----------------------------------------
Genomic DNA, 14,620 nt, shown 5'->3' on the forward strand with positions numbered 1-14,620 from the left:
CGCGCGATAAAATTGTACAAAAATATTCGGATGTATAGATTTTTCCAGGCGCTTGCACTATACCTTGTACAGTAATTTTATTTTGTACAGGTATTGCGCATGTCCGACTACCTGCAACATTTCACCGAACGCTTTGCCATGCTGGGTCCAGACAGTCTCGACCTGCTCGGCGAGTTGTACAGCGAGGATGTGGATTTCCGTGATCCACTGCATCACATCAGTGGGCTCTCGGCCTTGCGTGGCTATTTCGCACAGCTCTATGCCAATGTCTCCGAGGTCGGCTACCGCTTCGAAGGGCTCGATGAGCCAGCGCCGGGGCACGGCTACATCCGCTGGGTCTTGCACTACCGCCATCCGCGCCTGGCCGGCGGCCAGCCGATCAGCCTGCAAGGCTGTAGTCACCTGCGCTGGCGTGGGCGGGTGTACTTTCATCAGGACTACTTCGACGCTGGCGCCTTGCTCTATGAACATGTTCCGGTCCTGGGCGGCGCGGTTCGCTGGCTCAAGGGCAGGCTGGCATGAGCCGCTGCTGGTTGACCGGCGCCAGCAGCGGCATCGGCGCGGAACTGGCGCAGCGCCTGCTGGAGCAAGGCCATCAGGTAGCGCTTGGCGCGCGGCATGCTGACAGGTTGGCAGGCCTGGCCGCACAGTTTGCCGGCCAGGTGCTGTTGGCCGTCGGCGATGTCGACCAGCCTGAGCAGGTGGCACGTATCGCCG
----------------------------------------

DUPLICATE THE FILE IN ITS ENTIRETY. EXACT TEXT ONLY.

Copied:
Genomic DNA, 14,620 nt, shown 5'->3' on the forward strand with positions numbered 1-14,620 from the left:
CGCGCGATAAAATTGTACAAAAATATTCGGATGTATAGATTTTTCCAGGCGCTTGCACTATACCTTGTACAGTAATTTTATTTTGTACAGGTATTGCGCATGTCCGACTACCTGCAACATTTCACCGAACGCTTTGCCATGCTGGGTCCAGACAGTCTCGACCTGCTCGGCGAGTTGTACAGCGAGGATGTGGATTTCCGTGATCCACTGCATCACATCAGTGGGCTCTCGGCCTTGCGTGGCTATTTCGCACAGCTCTATGCCAATGTCTCCGAGGTCGGCTACCGCTTCGAAGGGCTCGATGAGCCAGCGCCGGGGCACGGCTACATCCGCTGGGTCTTGCACTACCGCCATCCGCGCCTGGCCGGCGGCCAGCCGATCAGCCTGCAAGGCTGTAGTCACCTGCGCTGGCGTGGGCGGGTGTACTTTCATCAGGACTACTTCGACGCTGGCGCCTTGCTCTATGAACATGTTCCGGTCCTGGGCGGCGCGGTTCGCTGGCTCAAGGGCAGGCTGGCATGAGCCGCTGCTGGTTGACCGGCGCCAGCAGCGGCATCGGCGCGGAACTGGCGCAGCGCCTGCTGGAGCAAGGCCATCAGGTAGCGCTTGGCGCGCGGCATGCTGACAGGTTGGCAGGCCTGGCCGCACAGTTTGCCGGCCAGGTGCTGTTGGCCGTCGGCGATGTCGACCAGCCTGAGCAGGTGGCACGTATCGCCG